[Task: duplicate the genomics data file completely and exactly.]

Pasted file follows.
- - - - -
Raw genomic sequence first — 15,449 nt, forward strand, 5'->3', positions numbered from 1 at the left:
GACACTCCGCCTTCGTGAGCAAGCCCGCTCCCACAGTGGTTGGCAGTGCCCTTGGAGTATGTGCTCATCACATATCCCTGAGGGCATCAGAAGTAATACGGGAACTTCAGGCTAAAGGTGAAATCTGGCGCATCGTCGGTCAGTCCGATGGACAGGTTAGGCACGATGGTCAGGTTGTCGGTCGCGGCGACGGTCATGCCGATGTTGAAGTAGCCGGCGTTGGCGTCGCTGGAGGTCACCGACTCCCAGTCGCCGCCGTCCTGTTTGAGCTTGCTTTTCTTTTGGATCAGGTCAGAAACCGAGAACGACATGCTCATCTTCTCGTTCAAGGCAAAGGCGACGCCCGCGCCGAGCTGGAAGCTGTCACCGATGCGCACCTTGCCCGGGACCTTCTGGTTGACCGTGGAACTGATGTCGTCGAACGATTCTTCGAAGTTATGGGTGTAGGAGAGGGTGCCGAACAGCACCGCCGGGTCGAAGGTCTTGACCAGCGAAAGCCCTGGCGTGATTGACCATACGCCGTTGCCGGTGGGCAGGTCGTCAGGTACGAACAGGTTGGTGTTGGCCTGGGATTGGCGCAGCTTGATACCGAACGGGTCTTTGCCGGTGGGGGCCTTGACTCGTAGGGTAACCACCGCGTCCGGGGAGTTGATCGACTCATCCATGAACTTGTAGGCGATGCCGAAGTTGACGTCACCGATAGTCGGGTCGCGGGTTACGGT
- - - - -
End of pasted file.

Raw genomic sequence first — 15,449 nt, forward strand, 5'->3', positions numbered from 1 at the left:
GACACTCCGCCTTCGTGAGCAAGCCCGCTCCCACAGTGGTTGGCAGTGCCCTTGGAGTATGTGCTCATCACATATCCCTGAGGGCATCAGAAGTAATACGGGAACTTCAGGCTAAAGGTGAAATCTGGCGCATCGTCGGTCAGTCCGATGGACAGGTTAGGCACGATGGTCAGGTTGTCGGTCGCGGCGACGGTCATGCCGATGTTGAAGTAGCCGGCGTTGGCGTCGCTGGAGGTCACCGACTCCCAGTCGCCGCCGTCCTGTTTGAGCTTGCTTTTCTTTTGGATCAGGTCAGAAACCGAGAACGACATGCTCATCTTCTCGTTCAAGGCAAAGGCGACGCCCGCGCCGAGCTGGAAGCTGTCACCGATGCGCACCTTGCCCGGGACCTTCTGGTTGACCGTGGAACTGATGTCGTCGAACGATTCTTCGAAGTTATGGGTGTAGGAGAGGGTGCCGAACAGCACCGCCGGGTCGAAGGTCTTGACCAGCGAAAGCCCTGGCGTGATTGACCATACGCCGTTGCCGGTGGGCAGGTCGTCAGGTACGAACAGGTTGGTGTTGGCCTGGGATTGGCGCAGCTTGATACCGAACGGGTCTTTGCCGGTGGGGGCCTTGACTCGTAGGGTAACCACCGCGTCCGGGGAGTTGATCGACTCATCCATGAACTTGTAGGCGATGCCGAAGTTGACGTCACCGATAGTCGGGTCGCGGGTTACGGT